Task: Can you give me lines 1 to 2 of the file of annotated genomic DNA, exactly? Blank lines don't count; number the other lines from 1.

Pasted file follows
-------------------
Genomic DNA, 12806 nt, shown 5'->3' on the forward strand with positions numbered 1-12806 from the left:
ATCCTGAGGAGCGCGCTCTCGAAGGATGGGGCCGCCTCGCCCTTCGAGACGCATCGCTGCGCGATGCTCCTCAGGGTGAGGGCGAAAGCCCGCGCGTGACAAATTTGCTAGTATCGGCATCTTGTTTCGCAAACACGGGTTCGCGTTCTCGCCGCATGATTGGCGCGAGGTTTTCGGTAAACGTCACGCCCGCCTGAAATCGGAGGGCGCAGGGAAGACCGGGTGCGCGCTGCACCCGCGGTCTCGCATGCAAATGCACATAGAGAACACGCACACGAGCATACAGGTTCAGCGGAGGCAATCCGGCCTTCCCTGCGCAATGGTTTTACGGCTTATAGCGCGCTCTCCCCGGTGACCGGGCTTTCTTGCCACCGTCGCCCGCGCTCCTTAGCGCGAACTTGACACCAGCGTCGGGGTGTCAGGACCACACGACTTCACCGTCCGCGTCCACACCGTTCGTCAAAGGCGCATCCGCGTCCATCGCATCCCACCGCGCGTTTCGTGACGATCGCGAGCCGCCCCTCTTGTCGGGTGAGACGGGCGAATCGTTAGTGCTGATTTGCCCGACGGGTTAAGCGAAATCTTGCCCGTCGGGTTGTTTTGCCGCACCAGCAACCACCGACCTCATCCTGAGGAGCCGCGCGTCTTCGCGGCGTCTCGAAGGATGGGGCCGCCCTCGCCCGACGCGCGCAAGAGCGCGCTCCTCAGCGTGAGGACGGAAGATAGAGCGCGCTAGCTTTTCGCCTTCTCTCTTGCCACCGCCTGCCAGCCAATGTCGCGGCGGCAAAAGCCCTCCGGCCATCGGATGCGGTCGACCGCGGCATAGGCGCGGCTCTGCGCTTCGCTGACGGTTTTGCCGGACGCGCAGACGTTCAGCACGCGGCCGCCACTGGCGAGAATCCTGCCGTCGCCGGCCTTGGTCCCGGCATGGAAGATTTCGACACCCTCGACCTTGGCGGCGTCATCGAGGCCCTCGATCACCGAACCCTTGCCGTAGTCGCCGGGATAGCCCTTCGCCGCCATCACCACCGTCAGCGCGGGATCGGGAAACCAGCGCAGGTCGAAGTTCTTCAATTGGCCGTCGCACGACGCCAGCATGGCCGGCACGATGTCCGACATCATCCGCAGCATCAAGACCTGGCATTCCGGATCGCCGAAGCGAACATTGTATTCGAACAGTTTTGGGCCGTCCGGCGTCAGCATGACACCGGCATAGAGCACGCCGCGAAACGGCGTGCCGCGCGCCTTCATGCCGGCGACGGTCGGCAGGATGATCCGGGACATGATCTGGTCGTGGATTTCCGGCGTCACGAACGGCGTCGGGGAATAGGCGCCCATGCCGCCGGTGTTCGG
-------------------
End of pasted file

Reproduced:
Genomic DNA, 12806 nt, shown 5'->3' on the forward strand with positions numbered 1-12806 from the left:
ATCCTGAGGAGCGCGCTCTCGAAGGATGGGGCCGCCTCGCCCTTCGAGACGCATCGCTGCGCGATGCTCCTCAGGGTGAGGGCGAAAGCCCGCGCGTGACAAATTTGCTAGTATCGGCATCTTGTTTCGCAAACACGGGTTCGCGTTCTCGCCGCATGATTGGCGCGAGGTTTTCGGTAAACGTCACGCCCGCCTGAAATCGGAGGGCGCAGGGAAGACCGGGTGCGCGCTGCACCCGCGGTCTCGCATGCAAATGCACATAGAGAACACGCACACGAGCATACAGGTTCAGCGGAGGCAATCCGGCCTTCCCTGCGCAATGGTTTTACGGCTTATAGCGCGCTCTCCCCGGTGACCGGGCTTTCTTGCCACCGTCGCCCGCGCTCCTTAGCGCGAACTTGACACCAGCGTCGGGGTGTCAGGACCACACGACTTCACCGTCCGCGTCCACACCGTTCGTCAAAGGCGCATCCGCGTCCATCGCATCCCACCGCGCGTTTCGTGACGATCGCGAGCCGCCCCTCTTGTCGGGTGAGACGGGCGAATCGTTAGTGCTGATTTGCCCGACGGGTTAAGCGAAATCTTGCCCGTCGGGTTGTTTTGCCGCACCAGCAACCACCGACCTCATCCTGAGGAGCCGCGCGTCTTCGCGGCGTCTCGAAGGATGGGGCCGCCCTCGCCCGACGCGCGCAAGAGCGCGCTCCTCAGCGTGAGGACGGAAGATAGAGCGCGCTAGCTTTTCGCCTTCTCTCTTGCCACCGCCTGCCAGCCAATGTCGCGGCGGCAAAAGCCCTCCGGCCATCGGATGCGGTCGACCGCGGCATAGGCGCGGCTCTGCGCTTCGCTGACGGTTTTGCCGGACGCGCAGACGTTCAGCACGCGGCCGCCACTGGCGAGAATCCTGCCGTCGCCGGCCTTGGTCCCGGCATGGAAGATTTCGACACCCTCGACCTTGGCGGCGTCATCGAGGCCCTCGATCACCGAACCCTTGCCGTAGTCGCCGGGATAGCCCTTCGCCGCCATCACCACCGTCAGCGCGGGATCGGGAAACCAGCGCAGGTCGAAGTTCTTCAATTGGCCGTCGCACGACGCCAGCATGGCCGGCACGATGTCCGACATCATCCGCAGCATCAAGACCTGGCATTCCGGATCGCCGAAGCGAACATTGTATTCGAACAGTTTTGGGCCGTCCGGCGTCAGCATGACACCGGCATAGAGCACGCCGCGAAACGGCGTGCCGCGCGCCTTCATGCCGGCGACGGTCGGCAGGATGATCCGGGACATGATCTGGTCGTGGATTTCCGGCGTCACGAACGGCGTCGGGGAATAGGCGCCCATGCCGCCGGTGTTCGG